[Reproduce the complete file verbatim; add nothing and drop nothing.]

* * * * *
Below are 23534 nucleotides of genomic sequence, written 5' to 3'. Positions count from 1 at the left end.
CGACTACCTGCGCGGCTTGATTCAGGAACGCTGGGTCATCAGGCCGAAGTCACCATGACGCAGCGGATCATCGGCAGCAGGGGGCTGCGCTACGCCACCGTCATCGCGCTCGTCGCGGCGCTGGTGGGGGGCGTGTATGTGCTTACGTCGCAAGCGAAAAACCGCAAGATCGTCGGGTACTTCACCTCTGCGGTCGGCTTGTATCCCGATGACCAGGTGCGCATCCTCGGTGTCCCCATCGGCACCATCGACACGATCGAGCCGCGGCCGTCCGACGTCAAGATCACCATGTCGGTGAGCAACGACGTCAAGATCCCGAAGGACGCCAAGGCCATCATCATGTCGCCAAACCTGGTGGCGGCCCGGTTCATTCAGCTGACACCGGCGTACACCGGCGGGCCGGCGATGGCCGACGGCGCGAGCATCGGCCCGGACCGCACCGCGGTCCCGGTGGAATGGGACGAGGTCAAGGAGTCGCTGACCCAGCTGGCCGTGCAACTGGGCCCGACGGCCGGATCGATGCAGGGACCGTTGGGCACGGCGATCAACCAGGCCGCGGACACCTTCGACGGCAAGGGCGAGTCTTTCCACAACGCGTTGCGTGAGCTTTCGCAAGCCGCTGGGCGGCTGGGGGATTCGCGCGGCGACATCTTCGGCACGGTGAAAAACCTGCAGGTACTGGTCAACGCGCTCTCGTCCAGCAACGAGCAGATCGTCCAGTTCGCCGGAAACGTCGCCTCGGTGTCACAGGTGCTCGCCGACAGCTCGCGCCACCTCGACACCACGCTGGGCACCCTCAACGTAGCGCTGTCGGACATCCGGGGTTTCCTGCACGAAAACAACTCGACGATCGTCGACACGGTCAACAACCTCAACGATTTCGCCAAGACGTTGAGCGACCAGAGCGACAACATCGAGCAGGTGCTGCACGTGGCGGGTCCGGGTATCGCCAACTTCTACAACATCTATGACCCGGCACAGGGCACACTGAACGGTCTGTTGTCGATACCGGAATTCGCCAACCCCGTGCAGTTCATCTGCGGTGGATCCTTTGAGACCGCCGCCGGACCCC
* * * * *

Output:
Below are 23534 nucleotides of genomic sequence, written 5' to 3'. Positions count from 1 at the left end.
CGACTACCTGCGCGGCTTGATTCAGGAACGCTGGGTCATCAGGCCGAAGTCACCATGACGCAGCGGATCATCGGCAGCAGGGGGCTGCGCTACGCCACCGTCATCGCGCTCGTCGCGGCGCTGGTGGGGGGCGTGTATGTGCTTACGTCGCAAGCGAAAAACCGCAAGATCGTCGGGTACTTCACCTCTGCGGTCGGCTTGTATCCCGATGACCAGGTGCGCATCCTCGGTGTCCCCATCGGCACCATCGACACGATCGAGCCGCGGCCGTCCGACGTCAAGATCACCATGTCGGTGAGCAACGACGTCAAGATCCCGAAGGACGCCAAGGCCATCATCATGTCGCCAAACCTGGTGGCGGCCCGGTTCATTCAGCTGACACCGGCGTACACCGGCGGGCCGGCGATGGCCGACGGCGCGAGCATCGGCCCGGACCGCACCGCGGTCCCGGTGGAATGGGACGAGGTCAAGGAGTCGCTGACCCAGCTGGCCGTGCAACTGGGCCCGACGGCCGGATCGATGCAGGGACCGTTGGGCACGGCGATCAACCAGGCCGCGGACACCTTCGACGGCAAGGGCGAGTCTTTCCACAACGCGTTGCGTGAGCTTTCGCAAGCCGCTGGGCGGCTGGGGGATTCGCGCGGCGACATCTTCGGCACGGTGAAAAACCTGCAGGTACTGGTCAACGCGCTCTCGTCCAGCAACGAGCAGATCGTCCAGTTCGCCGGAAACGTCGCCTCGGTGTCACAGGTGCTCGCCGACAGCTCGCGCCACCTCGACACCACGCTGGGCACCCTCAACGTAGCGCTGTCGGACATCCGGGGTTTCCTGCACGAAAACAACTCGACGATCGTCGACACGGTCAACAACCTCAACGATTTCGCCAAGACGTTGAGCGACCAGAGCGACAACATCGAGCAGGTGCTGCACGTGGCGGGTCCGGGTATCGCCAACTTCTACAACATCTATGACCCGGCACAGGGCACACTGAACGGTCTGTTGTCGATACCGGAATTCGCCAACCCCGTGCAGTTCATCTGCGGTGGATCCTTTGAGACCGCCGCCGGACCCC